The Chesapeake Bay: An imperiled waterway on the U.S. mid-Atlantic coast



The 64,000 square mile Chesapeake Bay watershed drains all of the water that falls from the sky and springs from the earth and rolls downhill along streams, creeks, and rivers and flow through parts of New York, Pennsylvania, Delaware, Maryland, Virginia, and the District of Columbia on its way to the Atlantic Ocean. The complexities of soil and air add to the web of interdependencies that make up the ecological system.

Humans play an important role in its health. This is most alarming to our species when a hard rain is falling on the Chesapeake Bay as it did this October after a long, hot summer when drought conditions prevailed in the Eastern U.S. Whenever this happens, health departments across the region warn people to avoid all contact with the water for two days. They do this because the heavy rain flushes all kinds of pollution off yards, streets, parking lots, and farm fields, driving up bacterial levels so high it might be unsafe to swim, wade, or kayak.

When I read about this on the Chesapeake Bay Foundation’s website, I was concerned. I was planning to kayak this weekend. Like most people, when these warnings are issued by health departments, I don’t hear about them. I think it is a tragedy that we are warned not to touch our waters every time it rains. It is something we should be furious about. The 1972 U.S. Federal Clean Water Act has decreed that our waters are supposed to be “swimmable” and “fishable.” They are not.

A United Nations statistic purports that 2 million tons of human waste are released into waterways worldwide. In the developing world, 70% of industrial waste in dumped into the fresh water supply.

In the Chesapeake Bay, this type of pollution comes from the discharge pipes at factories or sewage plants. The amount of pollution from this source has declined significantly, but runoff from developed lands and other non-point sources, continues to grow.

Infections from swimming in the Bay are rare, but the fact that they happen and are disregarded by leaders in the heavily-populated Mid-Atlantic region of the United States is deplorable.

New pollution reduction plans have been submitted to the U.S. Environmental Protection Agency by the states in the watershed, but the Chesapeake Bay Foundation and other environmental advocates feel that the plans are seriously deficient. They simply do not do enough to control the pollution that comes with runoff.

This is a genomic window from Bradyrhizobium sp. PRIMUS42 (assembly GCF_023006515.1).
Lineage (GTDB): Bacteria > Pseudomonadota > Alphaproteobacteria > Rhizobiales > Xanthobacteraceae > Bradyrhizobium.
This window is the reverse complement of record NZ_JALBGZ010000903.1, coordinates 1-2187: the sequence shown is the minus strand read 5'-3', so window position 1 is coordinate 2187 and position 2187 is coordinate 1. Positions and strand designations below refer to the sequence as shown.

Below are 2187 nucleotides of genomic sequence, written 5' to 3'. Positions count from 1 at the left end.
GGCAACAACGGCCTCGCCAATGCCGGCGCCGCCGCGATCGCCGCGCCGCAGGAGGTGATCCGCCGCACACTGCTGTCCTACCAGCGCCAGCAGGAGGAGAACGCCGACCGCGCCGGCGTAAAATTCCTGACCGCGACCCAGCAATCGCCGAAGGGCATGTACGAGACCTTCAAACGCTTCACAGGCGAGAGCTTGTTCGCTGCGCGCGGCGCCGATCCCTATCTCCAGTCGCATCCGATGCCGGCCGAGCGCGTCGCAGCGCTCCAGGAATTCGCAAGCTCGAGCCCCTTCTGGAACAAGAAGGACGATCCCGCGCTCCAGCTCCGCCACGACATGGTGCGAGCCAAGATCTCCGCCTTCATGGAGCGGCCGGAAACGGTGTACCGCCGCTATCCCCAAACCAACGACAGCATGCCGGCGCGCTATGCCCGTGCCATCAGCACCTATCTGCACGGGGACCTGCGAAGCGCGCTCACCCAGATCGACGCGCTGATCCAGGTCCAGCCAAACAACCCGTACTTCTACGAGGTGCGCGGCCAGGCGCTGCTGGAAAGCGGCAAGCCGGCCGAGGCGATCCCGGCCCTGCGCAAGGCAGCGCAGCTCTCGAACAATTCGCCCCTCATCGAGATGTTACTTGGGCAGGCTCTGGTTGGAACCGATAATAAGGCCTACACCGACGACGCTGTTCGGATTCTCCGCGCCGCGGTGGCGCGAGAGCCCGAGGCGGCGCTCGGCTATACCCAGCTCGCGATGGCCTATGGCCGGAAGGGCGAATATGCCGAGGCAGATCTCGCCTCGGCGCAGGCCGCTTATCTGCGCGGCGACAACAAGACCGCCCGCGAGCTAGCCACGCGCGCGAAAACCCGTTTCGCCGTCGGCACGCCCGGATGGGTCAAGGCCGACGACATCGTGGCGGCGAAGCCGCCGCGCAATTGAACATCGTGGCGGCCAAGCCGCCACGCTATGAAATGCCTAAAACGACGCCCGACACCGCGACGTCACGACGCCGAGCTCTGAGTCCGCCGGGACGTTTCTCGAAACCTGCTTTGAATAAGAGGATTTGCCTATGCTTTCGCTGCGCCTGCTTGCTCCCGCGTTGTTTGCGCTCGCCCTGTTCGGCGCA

About 100,000 streams and rivers flow into the Chesapeake Bay, where 11,600 miles of shoreline guard its 15 trillion gallons of water. The Bay\’s average depth is 21 feet. More than 15 million people call the Chesapeake Bay watershed home. By 2020, the population is expected to climb to 18 million. In addition, about 3,600 other species make their home in and around the Bay. Of these, 265 species are fish and 29 species are waterfowl.

The Chesapeake Bay has been impacted by human activity, such as centuries of overharvesting of fish and shellfish. The activity has upset the system of checks and balances that once ensured a healthy place for all to live. When species were brought in to the Chesapeake Bay from other parts of the world to provide for the seafood industry, problems arose because the new species had no natural enemies to keep them in check. Disease resulted and oysters, in particular, have suffered steep declines from which they have not recovered.

Of key concern to scientists is the impact of nutrient pollution. This occurs when nitrogen and phosphorus from human and pet waste, farms, fertilizer, household chemicals, and more is pumped into the Bay from sewage treatment plants or washes off of fields, lawns, and pavement. The nutrients cause algae to grow just as they fertilizer crops and lawns. The abundant alga dies, of course, and sinks to the bottom of waterways where it uses oxygen in its decomposition process. When plants use most of the oxygen, there is little left for animals like the Chesapeake Bay’s signature Blue Crabs.

The oxygen-starved areas are called dead zones. Scientists have noted that dead zones in the Chesapeake Bay, the Gulf of Mexico, and other coastal areas are growing and that this is an ecological time bomb.

Many people don’t see themselves as part of the natural ecosystem because they live inside building, don’t grow their own food, and are insulated from nature by heating and air conditioning systems. When asked to consider that they are intricately linked to the well being of living and non-living things, most realize that ecosystem health in places like the Chesapeake Bay is related to their own physical and social fitness.

The Chesapeake Bay is a resource that touches on the economic and emotional health of many in the Mid-Atlantic region of the Unites States. The Chesapeake Bay\’s troubles are not unfamiliar to those who live in coastal environments worldwide. The challenge presented by the current condition of the Bay and other waterways with which human health is interrelated cannot be ignored.